Polk School District Police

New cars for campus security are showing up around town as the Polk School District Police Department joins the ranks of other law enforcement agencies locally. / Kevin Myrick

  • New campus security force will include nine officers, will have arrest powers

When local resident Shemetrice Matthews came before the Polk County Board of Education during their June meeting, she had nothing but praise for how the district is handling security.

She’s glad to see new locks being installed on doors, and extra security measures being taken on campuses around the county. Then last week before the meeting, she saw something that brought her joy.

“I had to pull over at Cedartown High School to admire the new Polk School District police cars,” she said.

Her praise also extended to new officers who were happy to give her a minute to admire a new addition to the district, that was given a final stamp of approval by board members: campus police.

“I would like to personally thank this board for the steps making and continue to make for safety and security of our children,” Matthews said.

Her remarks echoed those made before Superintendent Laurie Atkins asked the board to approve a resolution establishing the Polk School District Police Department in wanting nothing more than to ensure that students are kept safe throughout the day on campuses, and that officers are specifically assigned to carry out only that responsibility.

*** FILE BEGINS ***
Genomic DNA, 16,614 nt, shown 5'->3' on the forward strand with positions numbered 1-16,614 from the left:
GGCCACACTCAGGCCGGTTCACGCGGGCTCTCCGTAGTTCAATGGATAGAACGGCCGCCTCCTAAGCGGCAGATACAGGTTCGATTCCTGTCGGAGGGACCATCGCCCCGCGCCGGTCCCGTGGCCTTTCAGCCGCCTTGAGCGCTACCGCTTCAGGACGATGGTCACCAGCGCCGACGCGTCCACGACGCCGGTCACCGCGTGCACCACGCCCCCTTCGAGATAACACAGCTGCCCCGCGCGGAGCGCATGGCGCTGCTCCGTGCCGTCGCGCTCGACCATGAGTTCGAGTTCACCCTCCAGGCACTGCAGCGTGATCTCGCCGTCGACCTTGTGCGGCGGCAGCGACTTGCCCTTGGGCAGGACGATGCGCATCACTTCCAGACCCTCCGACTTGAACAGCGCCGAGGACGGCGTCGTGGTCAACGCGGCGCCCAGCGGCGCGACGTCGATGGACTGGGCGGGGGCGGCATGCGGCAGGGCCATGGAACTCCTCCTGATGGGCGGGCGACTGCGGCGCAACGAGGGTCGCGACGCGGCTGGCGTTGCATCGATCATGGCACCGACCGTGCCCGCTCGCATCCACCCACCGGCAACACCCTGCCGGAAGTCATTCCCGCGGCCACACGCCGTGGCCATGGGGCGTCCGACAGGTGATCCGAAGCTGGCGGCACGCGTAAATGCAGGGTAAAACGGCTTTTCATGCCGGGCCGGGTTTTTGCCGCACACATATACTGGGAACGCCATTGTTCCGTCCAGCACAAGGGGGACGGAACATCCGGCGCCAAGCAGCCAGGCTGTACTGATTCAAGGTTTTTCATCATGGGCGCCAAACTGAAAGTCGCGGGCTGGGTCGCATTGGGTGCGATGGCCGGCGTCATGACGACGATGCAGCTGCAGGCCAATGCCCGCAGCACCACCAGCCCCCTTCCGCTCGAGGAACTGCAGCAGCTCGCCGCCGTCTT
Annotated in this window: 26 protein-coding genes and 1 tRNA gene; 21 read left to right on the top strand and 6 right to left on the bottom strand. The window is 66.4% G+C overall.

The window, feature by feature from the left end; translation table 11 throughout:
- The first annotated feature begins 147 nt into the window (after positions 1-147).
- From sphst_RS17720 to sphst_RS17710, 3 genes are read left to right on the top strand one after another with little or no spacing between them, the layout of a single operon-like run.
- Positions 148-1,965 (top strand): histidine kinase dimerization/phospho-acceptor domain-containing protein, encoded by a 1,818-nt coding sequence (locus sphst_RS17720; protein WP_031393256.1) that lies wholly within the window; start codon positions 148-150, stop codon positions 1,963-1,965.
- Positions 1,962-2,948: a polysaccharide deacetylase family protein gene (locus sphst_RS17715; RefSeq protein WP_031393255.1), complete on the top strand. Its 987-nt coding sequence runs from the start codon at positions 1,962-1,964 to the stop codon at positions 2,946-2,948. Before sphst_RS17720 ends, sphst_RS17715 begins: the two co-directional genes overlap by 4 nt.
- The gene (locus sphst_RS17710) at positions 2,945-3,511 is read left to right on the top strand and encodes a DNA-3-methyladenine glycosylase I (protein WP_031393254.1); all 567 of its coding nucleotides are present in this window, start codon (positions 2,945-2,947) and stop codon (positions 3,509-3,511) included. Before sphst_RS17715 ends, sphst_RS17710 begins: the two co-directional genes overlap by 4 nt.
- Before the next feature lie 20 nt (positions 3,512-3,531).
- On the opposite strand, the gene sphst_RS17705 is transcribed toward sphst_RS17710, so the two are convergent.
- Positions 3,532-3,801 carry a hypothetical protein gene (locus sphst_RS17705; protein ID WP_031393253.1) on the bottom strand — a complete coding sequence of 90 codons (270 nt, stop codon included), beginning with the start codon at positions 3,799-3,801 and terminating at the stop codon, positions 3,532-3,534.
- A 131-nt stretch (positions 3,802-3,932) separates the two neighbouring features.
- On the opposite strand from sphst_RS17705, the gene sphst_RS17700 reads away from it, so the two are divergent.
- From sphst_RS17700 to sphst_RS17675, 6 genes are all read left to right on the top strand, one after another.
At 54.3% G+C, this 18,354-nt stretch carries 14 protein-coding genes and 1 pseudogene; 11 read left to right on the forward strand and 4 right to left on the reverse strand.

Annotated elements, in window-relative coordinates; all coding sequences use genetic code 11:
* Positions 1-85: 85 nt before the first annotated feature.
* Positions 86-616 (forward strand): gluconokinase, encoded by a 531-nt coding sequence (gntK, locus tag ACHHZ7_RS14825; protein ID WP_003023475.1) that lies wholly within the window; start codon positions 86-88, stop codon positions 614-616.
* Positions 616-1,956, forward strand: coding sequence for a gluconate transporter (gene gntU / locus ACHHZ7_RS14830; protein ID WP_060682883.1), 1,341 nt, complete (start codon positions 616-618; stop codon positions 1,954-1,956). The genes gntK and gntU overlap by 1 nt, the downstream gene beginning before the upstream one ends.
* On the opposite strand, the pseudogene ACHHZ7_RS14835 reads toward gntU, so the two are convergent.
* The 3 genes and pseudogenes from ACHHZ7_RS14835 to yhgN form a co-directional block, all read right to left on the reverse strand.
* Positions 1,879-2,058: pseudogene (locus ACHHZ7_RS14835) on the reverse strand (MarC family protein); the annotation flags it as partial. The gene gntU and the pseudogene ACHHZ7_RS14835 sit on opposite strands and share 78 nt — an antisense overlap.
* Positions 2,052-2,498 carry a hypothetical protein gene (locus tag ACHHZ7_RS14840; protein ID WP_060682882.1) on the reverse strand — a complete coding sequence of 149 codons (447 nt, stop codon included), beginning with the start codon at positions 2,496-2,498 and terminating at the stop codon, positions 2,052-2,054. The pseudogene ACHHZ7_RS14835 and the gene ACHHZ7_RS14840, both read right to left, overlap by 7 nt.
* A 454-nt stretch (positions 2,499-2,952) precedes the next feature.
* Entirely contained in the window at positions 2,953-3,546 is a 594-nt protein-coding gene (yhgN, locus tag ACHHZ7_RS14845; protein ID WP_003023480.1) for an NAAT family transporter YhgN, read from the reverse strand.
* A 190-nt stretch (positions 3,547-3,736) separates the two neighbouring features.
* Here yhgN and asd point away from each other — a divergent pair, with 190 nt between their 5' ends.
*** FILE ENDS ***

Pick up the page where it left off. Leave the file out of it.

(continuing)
It started earlier in the year as a committee on school security, and expanded into a full-blown police department in the past months as additional school resource officers are being hired on, and if needed given additional training to ensure they remain mandated by the state’s Peace Officer Standards and Training Council.

The school resource officers at middle and high schools already employed by the Cedartown and Rockmart Police Departments will remain in place, Atkins said.

“We love relationships we have with Cedartown and Rockmart, and we want that to remain in place,” Atkins said.

The goal instead is to have more officers acting in security roles at the elementary schools and outside of campuses at sporting events and in parking lots.

“We’re fortunate enough to have one in every school,” Assistant Superintendent Greg Teems said. “When it is all said and done we’ll have 13 police officers – including the two from Cedartown and Rockmart – 9 employed by the Polk School District, that are protecting all of our schools.”

As of the end of the year, school resource officers at the high school and middle schools were responsible for covering issues that came up involving security or issues above regular discipline problems at the elementary schools. Now they’ll get to stay where they are most needed, on the campuses they’re assigned to cover.

New officers will fall under Teems’ function as head of operations for the school district.

“A big point to make that even prior to the Parkland shooting, we were looking at our security issues and what we needed to do,” Teems said.